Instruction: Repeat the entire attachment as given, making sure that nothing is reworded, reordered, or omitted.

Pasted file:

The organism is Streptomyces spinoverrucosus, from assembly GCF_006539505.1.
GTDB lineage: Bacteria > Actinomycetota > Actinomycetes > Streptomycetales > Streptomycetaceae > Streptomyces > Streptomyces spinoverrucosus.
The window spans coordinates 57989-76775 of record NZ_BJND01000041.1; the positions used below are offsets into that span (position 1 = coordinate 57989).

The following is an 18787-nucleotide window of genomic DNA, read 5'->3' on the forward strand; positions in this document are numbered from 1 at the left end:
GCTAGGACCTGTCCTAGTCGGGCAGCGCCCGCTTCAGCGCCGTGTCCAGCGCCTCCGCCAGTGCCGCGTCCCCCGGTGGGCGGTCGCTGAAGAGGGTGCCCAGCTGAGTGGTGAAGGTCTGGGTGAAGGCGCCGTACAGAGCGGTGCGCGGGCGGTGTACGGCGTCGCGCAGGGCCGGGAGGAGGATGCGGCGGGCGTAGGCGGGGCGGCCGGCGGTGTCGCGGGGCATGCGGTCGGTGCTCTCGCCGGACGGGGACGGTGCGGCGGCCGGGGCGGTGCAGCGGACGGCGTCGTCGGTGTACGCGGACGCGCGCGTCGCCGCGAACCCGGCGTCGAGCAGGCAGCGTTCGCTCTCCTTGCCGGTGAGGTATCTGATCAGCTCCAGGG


The organism is Streptomyces spinoverrucosus, from assembly GCF_006539505.1.
GTDB lineage: Bacteria > Actinomycetota > Actinomycetes > Streptomycetales > Streptomycetaceae > Streptomyces > Streptomyces spinoverrucosus.
The window spans coordinates 57989-76775 of record NZ_BJND01000041.1; the positions used below are offsets into that span (position 1 = coordinate 57989).

The following is an 18787-nucleotide window of genomic DNA, read 5'->3' on the forward strand; positions in this document are numbered from 1 at the left end:
GCTAGGACCTGTCCTAGTCGGGCAGCGCCCGCTTCAGCGCCGTGTCCAGCGCCTCCGCCAGTGCCGCGTCCCCCGGTGGGCGGTCGCTGAAGAGGGTGCCCAGCTGAGTGGTGAAGGTCTGGGTGAAGGCGCCGTACAGAGCGGTGCGCGGGCGGTGTACGGCGTCGCGCAGGGCCGGGAGGAGGATGCGGCGGGCGTAGGCGGGGCGGCCGGCGGTGTCGCGGGGCATGCGGTCGGTGCTCTCGCCGGACGGGGACGGTGCGGCGGCCGGGGCGGTGCAGCGGACGGCGTCGTCGGTGTACGCGGACGCGCGCGTCGCCGCGAACCCGGCGTCGAGCAGGCAGCGTTCGCTCTCCTTGCCGGTGAGGTATCTGATCAGCTCCAGGG